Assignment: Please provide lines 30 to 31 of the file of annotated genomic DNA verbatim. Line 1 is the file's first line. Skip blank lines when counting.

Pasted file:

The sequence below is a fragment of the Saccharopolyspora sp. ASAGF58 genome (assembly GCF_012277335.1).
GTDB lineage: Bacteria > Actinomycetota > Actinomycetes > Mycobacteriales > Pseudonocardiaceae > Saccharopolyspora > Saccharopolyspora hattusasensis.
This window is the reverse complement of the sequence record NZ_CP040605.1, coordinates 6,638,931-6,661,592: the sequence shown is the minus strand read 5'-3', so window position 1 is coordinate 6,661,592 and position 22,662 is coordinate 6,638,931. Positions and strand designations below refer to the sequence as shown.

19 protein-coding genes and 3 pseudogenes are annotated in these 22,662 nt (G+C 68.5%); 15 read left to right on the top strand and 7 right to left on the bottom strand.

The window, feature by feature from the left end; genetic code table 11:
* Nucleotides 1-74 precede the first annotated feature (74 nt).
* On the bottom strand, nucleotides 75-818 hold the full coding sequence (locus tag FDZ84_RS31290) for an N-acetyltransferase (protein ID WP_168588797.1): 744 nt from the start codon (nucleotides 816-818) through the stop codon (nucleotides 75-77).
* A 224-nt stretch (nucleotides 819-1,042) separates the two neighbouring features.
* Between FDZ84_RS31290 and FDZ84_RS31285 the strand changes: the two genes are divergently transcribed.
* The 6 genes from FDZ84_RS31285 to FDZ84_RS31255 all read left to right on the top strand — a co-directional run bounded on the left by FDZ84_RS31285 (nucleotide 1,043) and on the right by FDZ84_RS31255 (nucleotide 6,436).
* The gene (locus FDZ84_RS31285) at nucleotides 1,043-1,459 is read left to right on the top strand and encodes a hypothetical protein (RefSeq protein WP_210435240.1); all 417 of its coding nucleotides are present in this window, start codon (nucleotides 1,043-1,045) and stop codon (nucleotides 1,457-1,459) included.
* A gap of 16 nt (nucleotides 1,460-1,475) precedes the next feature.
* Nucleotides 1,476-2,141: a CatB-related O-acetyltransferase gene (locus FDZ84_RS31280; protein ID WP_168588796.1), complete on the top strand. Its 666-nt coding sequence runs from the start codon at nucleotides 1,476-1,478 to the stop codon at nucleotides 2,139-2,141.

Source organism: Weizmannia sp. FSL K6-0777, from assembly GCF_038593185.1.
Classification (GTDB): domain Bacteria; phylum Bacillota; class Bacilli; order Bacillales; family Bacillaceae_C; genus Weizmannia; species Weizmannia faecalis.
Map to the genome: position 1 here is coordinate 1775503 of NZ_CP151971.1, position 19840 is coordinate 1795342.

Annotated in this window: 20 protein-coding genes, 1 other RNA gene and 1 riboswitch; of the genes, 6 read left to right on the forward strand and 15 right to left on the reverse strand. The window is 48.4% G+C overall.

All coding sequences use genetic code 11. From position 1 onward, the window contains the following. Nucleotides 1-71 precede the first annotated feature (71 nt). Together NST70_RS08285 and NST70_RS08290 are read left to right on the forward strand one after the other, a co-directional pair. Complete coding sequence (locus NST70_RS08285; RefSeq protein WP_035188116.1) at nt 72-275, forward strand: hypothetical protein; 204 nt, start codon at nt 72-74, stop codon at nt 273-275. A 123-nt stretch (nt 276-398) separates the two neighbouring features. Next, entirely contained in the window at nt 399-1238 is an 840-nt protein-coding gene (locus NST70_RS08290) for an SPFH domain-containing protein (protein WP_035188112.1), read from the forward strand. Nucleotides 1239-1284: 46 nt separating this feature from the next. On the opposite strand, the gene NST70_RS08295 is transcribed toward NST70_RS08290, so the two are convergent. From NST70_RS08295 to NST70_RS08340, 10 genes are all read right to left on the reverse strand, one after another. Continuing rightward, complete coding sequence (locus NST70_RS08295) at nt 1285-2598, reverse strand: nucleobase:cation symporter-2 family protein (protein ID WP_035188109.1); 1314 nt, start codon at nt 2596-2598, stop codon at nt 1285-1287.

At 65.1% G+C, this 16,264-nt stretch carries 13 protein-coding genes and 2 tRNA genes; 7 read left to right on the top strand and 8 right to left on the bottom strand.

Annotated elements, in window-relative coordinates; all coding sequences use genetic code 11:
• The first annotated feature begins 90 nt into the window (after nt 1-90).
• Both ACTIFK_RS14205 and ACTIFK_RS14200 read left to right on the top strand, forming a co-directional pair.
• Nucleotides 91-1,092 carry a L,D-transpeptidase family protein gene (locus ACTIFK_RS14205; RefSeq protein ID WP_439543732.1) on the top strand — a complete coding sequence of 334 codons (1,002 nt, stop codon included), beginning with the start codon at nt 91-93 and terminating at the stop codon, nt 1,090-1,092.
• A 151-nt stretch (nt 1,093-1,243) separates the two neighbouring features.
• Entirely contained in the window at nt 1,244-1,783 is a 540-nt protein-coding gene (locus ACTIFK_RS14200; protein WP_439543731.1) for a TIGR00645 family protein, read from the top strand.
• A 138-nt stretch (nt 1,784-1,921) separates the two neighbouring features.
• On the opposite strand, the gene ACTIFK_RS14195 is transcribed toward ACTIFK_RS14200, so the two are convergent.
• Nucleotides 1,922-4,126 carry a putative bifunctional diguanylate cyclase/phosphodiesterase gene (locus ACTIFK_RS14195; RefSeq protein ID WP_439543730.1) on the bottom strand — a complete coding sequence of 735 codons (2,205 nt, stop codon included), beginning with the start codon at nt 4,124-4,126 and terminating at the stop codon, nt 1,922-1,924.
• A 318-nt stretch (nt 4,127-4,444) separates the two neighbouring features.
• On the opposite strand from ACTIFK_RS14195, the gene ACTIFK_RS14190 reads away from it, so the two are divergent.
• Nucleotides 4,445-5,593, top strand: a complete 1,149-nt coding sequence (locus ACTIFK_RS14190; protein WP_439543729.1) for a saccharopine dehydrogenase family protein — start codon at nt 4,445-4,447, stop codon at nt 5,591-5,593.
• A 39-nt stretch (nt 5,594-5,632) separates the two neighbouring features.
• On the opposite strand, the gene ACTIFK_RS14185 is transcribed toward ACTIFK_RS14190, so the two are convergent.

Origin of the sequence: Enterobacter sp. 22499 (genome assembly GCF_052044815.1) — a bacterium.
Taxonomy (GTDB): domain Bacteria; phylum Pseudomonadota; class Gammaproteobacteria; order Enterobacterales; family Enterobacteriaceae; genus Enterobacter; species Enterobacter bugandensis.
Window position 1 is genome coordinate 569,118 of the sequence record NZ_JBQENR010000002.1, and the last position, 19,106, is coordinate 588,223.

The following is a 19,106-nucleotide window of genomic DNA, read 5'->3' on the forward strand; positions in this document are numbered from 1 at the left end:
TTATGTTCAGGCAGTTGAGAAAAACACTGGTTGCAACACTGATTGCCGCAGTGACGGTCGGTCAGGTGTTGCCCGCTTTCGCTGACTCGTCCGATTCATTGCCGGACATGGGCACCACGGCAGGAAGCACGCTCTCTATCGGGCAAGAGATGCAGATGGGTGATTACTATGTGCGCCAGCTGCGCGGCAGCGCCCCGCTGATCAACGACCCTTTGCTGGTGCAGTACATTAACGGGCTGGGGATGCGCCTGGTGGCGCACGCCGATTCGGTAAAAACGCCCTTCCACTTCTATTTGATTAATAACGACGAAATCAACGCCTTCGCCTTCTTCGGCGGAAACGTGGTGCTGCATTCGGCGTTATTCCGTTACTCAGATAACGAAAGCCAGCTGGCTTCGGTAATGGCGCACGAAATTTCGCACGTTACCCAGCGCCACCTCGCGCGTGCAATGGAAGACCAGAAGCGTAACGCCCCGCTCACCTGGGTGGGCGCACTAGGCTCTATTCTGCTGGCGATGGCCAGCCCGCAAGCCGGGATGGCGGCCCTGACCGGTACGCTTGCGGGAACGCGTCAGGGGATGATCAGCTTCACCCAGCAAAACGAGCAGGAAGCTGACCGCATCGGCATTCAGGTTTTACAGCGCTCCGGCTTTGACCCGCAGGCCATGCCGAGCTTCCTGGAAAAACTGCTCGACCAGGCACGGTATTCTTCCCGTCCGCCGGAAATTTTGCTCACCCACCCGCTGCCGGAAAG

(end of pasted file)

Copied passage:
• On the opposite strand from ACTIFK_RS14195, the gene ACTIFK_RS14190 reads away from it, so the two are divergent.
• Nucleotides 4,445-5,593, top strand: a complete 1,149-nt coding sequence (locus ACTIFK_RS14190; protein WP_439543729.1) for a saccharopine dehydrogenase family protein — start codon at nt 4,445-4,447, stop codon at nt 5,591-5,593.